Got TIPS or BREAKING NEWS? Please call 1-284-442-8000 direct/can also WhatsApp same number or Email ALL news;                               ads call 1-284-440-6666

Borrow from home or abroad?

Dickson Igwe. Photo: Provided
Dickson Igwe

Governments, even micro administrations of tiny jurisdictions, have the ability to raise finance, to an exponentially greater degree than individuals and small businesses.

In the aftermath of the September 2017 natural disasters that devastated the Virgin Islands economy, borrowing heavily to stimulate economic growth is not an option.

The [British] Virgin Islands requires at least 3 billion dollars in infrastructure spending over the coming 5 years to get the economy back to pre Irma GDP. Most of this cash will come from deficit spending, another name for borrowing.

However, borrowing must be tied to a long-term strategic economic plan. Financial management of the borrowing that drives Post Irma economic recovery, must be part of a vision for the country, transparent, efficiently administered, and effectively audited.

Now, there have been assertions that borrowing from local institutions is a better option for the country than external borrowing. Why? Because interest payments on local loans mean revenues remain in the territory.

Consequently, these local institutions are strengthened financially. The preceding keeps cash working in the local economy as the loaned cash is sourced and utilised locally. This cash increases the velocity of transactions in the internal market economy which is a form of economic stimulus.

The question must then be asked: have those institutions the capital requirements and cash reserves that offer them the ability to lend government the hundreds of millions required for short to medium term disaster and economic recovery?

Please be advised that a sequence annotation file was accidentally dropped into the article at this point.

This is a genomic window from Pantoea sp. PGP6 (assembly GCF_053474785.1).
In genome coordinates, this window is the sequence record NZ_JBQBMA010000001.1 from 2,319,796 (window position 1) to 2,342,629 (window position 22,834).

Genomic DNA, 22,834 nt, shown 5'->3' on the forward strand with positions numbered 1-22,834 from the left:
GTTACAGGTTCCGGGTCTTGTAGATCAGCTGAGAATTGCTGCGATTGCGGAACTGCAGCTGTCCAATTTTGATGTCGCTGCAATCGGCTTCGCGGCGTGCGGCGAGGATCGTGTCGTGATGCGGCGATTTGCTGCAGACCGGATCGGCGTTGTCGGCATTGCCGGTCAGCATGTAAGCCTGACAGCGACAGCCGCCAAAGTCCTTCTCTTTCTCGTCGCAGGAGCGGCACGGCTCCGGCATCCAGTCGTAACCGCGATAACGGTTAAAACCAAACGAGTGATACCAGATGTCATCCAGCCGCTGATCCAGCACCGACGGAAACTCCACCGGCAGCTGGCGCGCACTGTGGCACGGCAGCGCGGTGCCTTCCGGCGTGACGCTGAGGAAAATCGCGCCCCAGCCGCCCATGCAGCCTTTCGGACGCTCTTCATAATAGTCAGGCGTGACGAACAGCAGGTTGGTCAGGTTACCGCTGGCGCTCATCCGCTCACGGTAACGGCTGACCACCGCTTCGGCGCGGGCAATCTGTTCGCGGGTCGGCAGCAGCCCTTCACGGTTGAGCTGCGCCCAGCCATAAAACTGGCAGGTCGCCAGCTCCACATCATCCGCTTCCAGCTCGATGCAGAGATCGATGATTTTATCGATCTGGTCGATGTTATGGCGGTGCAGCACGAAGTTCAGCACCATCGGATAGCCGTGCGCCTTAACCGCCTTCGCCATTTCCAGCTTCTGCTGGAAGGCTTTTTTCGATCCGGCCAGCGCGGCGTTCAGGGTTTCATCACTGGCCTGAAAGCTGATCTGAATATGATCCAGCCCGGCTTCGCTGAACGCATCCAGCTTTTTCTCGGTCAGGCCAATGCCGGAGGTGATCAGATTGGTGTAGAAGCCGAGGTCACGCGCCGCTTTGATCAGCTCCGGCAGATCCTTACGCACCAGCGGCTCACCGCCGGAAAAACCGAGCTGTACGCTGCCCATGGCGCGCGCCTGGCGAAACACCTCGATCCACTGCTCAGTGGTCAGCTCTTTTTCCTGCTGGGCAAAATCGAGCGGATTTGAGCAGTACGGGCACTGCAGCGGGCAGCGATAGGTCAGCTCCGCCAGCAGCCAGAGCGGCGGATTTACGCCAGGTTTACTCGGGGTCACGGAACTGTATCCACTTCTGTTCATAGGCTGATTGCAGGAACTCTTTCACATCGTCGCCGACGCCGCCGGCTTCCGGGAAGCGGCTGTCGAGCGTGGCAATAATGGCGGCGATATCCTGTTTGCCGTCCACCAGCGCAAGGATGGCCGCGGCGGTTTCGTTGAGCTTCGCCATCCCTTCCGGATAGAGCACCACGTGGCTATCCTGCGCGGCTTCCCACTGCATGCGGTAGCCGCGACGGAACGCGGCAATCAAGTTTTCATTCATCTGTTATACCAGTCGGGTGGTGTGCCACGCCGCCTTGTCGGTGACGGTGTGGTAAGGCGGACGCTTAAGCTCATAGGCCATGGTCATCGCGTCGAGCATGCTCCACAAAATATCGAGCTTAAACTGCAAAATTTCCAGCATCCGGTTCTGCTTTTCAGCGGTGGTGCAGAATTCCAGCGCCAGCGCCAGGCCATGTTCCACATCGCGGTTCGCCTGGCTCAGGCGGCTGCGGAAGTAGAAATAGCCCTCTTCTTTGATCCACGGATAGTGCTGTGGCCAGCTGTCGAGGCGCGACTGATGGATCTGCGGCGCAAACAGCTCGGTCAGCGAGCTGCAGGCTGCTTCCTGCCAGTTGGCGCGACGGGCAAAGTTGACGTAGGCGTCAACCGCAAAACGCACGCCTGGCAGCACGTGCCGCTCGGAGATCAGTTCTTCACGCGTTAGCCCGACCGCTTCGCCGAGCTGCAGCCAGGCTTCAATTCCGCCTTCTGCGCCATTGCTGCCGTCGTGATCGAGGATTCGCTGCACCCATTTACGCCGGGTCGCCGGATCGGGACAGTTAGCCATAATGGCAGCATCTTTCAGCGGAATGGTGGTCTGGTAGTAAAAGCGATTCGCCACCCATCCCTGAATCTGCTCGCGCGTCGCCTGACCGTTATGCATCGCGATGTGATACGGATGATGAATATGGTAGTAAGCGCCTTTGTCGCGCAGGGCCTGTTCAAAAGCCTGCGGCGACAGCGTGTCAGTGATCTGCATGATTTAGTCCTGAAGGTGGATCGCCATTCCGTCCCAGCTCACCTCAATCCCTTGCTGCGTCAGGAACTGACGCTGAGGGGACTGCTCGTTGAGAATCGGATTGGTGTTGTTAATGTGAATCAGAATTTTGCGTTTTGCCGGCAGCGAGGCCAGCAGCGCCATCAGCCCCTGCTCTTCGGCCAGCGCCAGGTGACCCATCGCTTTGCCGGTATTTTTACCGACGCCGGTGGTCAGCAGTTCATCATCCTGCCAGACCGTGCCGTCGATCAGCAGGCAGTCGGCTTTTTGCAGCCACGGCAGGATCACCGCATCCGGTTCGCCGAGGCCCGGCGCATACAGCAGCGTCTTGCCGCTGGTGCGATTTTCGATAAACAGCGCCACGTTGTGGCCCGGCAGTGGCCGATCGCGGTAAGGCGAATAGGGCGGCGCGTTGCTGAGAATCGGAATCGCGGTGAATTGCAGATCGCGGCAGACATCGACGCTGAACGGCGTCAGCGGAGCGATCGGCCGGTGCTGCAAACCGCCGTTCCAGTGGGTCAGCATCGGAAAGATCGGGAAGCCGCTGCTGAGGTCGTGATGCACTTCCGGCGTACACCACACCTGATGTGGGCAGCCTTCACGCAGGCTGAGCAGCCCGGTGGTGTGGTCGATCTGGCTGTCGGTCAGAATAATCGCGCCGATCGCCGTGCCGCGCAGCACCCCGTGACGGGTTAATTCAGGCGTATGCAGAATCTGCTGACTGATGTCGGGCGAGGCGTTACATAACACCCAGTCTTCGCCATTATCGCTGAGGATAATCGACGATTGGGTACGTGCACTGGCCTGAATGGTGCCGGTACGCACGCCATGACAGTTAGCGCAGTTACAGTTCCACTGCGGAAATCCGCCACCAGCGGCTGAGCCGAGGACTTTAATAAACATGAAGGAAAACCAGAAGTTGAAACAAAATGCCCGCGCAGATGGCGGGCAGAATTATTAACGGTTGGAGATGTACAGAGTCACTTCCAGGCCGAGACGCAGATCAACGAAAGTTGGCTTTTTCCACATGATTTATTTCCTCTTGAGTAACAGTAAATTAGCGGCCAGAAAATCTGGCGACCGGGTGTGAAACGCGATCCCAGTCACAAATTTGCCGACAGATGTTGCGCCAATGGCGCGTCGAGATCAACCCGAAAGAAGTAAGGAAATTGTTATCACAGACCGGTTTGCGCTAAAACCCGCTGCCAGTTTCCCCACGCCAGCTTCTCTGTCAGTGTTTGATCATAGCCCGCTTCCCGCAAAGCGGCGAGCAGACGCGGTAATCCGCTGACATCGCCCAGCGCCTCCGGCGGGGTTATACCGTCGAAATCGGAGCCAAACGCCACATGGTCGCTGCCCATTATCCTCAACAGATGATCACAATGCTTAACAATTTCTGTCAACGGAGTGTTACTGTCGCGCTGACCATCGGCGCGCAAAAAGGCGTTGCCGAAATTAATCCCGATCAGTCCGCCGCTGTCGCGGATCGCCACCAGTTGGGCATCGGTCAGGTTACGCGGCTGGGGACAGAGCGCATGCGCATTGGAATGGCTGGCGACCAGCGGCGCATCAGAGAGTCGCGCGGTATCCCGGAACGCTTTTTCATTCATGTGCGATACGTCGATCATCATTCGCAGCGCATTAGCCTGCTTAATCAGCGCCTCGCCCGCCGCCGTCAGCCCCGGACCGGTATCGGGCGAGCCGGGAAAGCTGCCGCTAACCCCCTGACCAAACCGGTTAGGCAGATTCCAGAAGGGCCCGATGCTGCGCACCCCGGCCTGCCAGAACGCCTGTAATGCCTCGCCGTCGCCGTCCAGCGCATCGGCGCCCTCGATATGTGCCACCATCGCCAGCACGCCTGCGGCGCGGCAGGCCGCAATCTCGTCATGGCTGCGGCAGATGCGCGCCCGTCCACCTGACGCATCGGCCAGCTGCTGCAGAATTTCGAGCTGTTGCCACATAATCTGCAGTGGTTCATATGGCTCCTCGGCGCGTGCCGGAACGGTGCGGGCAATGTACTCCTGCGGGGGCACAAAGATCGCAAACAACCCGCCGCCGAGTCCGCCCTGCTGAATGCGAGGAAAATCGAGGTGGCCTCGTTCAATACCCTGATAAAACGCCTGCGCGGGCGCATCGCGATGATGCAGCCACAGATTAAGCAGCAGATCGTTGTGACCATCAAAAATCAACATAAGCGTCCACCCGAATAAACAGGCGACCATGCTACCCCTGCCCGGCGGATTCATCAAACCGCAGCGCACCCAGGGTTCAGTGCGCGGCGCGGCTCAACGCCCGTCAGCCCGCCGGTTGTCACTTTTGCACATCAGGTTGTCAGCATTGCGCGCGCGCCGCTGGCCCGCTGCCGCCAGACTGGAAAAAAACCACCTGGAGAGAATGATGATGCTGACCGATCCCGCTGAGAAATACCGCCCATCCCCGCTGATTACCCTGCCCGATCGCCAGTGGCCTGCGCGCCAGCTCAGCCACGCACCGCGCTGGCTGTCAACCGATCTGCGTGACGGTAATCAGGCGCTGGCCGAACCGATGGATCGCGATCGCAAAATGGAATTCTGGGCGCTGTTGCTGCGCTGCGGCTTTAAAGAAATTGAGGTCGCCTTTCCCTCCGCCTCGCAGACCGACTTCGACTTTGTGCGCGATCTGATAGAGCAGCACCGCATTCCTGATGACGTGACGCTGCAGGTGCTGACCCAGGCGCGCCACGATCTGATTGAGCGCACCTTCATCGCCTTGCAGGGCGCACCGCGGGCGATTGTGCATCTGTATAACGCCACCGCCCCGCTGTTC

And how would lending government the cash impact the bottom line and mandated operations of these organisations? How would becoming lender of last resort for government change the specific call and nature of these organisations?

There are voices that state that caution, and a gradual approach to borrowing, is what is appropriate at this time, and not taking on borrowing from external sources that have no interest in the welfare of the Virgin Islands.

Government can borrow locally gradually, over a longer period of time. Doing the preceding, and adopting a gradual approach to borrowing for redevelopment, is more sustainable, than heavy external borrowing for swifter economic stimulus and disaster recovery.

All of the preceding assertions and arguments are worthy of detailed analysis and assessment.

To be Continued.

Connect with Dickson Igwe on Facebook and Twitter

8 Responses to “Borrow from home or abroad?”

  • yes (24/03/2018, 07:28) Like (4) Dislike (3) Reply
    the premiere wants us to sell the cow to get a bell.... the heart and soul of the BVI is not worth all the money in the world...too many sacrifices have been made to get us where we are today to now bow in gratitude and embrace debt (that's more like death) from our colonizers.... a friend told me that if the uk is in play they will help to keep track of the monies and hold our ministers accountable... for some reason I'd rather be swindled by my own; that is of course if it is even possible now that the proverbial blinders have been removed from many eyes... we won't be able to spend money overnight so it makes sense that we don't borrow it all at once. In hind sight we would not be subject to such harsh mandates if we were borrowing a smaller more manageable sum. project at a time and prioritizing and we'll get there. can't wait for the rest igwe
  • Local it is (24/03/2018, 07:56) Like (5) Dislike (0) Reply
    Thank you for such good article. Hope those members who are in Cavour of borrowing from abroad think this over . We need every dollar in our economy.
  • Diplomat (24/03/2018, 08:32) Like (7) Dislike (0) Reply